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Pastorpreneur and Creative Risk Taker for the Kingdom of God

Four Weeks to Healthier Relationships

A number of years ago while I was pastoring a church in NV,  I got the opportunity to write a little book on relationships called “Four Weeks to Healthier Relationships”.  There is a weekly overview, a daily guide, and then a reflection section.  You can get a copy on Amazon here in Kindle for under $5!:

Here is a bit about the book that might help you decide if you want to read it:

We are, by design, relational beings. God intended us to live in relationship with Him and with each other. So if you are breathing, this topic applies to you. Relationships permeate our lives. You may be reading this because you are thinking primarily about a marriage relationship. You may be thinking about a parenting relationship, or perhaps a friendship or an extended family member, or co-worker. Every single one of us is involved in relationships and we know that part of being healthy people is having healthy relationships. C.S. Lewis said it this way: “We are born helpless, and as soon as we are fully conscious we discover loneliness.” We need others physically, emotionally, intellectually – we need them if we are to know anything, even ourselves.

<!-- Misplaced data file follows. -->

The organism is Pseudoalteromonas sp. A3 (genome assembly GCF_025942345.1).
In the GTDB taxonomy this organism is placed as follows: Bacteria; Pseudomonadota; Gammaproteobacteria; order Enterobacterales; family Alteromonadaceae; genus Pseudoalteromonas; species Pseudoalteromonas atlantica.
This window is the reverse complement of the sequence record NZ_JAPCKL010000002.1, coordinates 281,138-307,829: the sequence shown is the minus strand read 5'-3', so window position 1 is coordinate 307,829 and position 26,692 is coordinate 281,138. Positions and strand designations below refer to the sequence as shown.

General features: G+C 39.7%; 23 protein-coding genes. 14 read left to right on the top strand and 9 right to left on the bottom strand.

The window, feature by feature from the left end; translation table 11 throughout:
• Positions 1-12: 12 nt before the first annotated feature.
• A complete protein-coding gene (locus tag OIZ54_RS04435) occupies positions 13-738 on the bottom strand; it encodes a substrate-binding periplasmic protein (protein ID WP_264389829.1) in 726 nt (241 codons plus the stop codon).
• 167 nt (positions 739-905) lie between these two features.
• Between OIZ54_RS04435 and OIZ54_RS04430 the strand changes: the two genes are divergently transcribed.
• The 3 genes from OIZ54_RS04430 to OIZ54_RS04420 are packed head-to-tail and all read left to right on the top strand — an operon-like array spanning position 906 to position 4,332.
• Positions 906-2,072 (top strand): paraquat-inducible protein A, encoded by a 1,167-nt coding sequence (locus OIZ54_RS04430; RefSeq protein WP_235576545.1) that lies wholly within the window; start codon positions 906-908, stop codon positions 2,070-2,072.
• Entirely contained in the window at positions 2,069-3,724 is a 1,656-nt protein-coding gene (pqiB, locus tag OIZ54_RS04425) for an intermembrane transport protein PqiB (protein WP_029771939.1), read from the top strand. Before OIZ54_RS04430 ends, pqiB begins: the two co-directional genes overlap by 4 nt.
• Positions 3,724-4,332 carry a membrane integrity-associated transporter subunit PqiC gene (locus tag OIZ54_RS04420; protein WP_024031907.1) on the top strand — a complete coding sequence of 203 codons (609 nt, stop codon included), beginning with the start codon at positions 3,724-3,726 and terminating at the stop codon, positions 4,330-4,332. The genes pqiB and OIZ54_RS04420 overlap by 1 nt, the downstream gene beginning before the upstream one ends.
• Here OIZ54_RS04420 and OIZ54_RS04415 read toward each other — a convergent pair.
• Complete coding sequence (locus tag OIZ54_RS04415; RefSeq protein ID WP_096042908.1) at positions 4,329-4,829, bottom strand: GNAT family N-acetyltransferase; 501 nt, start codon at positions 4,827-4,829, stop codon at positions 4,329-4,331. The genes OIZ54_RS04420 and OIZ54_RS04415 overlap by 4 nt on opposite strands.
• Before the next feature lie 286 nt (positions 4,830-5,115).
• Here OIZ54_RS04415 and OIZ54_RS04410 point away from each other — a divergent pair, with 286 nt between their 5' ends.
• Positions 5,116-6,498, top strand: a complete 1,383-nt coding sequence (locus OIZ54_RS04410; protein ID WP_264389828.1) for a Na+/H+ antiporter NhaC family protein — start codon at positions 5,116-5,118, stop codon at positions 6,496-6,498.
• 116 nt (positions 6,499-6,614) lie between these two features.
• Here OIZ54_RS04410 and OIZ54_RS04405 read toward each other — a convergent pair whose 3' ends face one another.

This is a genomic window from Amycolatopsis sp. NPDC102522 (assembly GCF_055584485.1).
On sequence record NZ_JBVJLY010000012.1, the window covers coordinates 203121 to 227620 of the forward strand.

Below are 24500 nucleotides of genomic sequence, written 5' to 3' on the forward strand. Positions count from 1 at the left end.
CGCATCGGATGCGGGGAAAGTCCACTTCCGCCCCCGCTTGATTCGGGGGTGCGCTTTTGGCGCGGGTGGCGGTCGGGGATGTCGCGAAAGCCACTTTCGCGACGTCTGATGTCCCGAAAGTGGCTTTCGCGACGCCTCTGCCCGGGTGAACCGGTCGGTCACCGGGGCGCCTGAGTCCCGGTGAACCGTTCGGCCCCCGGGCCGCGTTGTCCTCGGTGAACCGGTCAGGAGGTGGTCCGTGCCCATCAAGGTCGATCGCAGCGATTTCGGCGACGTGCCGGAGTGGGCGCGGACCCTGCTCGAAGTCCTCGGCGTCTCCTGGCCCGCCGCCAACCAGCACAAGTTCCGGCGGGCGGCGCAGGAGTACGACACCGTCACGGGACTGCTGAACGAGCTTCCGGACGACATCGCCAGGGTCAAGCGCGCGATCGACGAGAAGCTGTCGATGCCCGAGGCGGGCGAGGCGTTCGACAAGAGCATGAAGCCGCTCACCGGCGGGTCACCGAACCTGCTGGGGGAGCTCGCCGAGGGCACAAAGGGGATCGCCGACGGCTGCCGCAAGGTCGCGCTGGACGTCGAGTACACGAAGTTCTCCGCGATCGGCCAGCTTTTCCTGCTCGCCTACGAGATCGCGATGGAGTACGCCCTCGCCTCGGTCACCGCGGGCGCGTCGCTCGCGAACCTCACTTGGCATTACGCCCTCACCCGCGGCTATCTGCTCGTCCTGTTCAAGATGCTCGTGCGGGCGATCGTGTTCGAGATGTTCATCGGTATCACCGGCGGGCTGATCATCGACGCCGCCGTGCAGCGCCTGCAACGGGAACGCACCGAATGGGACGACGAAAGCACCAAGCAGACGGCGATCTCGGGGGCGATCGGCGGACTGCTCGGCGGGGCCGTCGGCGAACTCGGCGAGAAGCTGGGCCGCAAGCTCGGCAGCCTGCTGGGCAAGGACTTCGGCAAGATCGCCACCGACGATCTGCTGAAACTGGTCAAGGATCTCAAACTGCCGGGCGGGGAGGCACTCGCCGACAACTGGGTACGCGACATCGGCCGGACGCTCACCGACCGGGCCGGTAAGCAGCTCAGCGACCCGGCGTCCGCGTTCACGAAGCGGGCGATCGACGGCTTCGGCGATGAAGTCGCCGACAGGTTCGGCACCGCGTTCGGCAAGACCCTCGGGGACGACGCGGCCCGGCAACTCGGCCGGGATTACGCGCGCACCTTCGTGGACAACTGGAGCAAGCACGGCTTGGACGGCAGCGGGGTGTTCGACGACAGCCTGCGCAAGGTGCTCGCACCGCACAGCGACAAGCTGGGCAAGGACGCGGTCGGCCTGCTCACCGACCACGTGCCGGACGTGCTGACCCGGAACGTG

Sometimes, laws which govern our physical universe also can govern our relationships. Take for example this one: Anything that is neglected will go from order to disorder. If relationships are not tended to, they move towards decay. Healthy relationships are part of healthy living and healthy relationships need attention. Being healthy means having healthy relationships. Romans 12:10 puts it this way: “Love must be sincere, hate what is evil, cling to what is good. Be devoted to each other in brotherly love, honor one another above yourselves.” The Message translation puts it another way, in a way that really strikes me: “Love from the center of who you are; do not fake it. Run for dear life from evil; hold on for dear life to good. Be good friends who love deeply; practice playing second fiddle.”1 

Two phrases in those verses jump out at me: Be good friends who love deeply. Practice playing second fiddle. Now the truth is that I know how to hydroplane through life. I have mastered the art of quick and low-flying trajectory through life. I have learned to love superficially. But, when it says be good friends who love deeply, I am pulled up short. How many relationships in my life can I truly say I love deeply? To love deeply takes a lot of my self – it takes energy, it takes effort, it means I have to take risks. Loving deeply is part of what it means to be a healthy person in healthy relationship. 


President of Jessup University (, speaker and author of books on leadership and transformation

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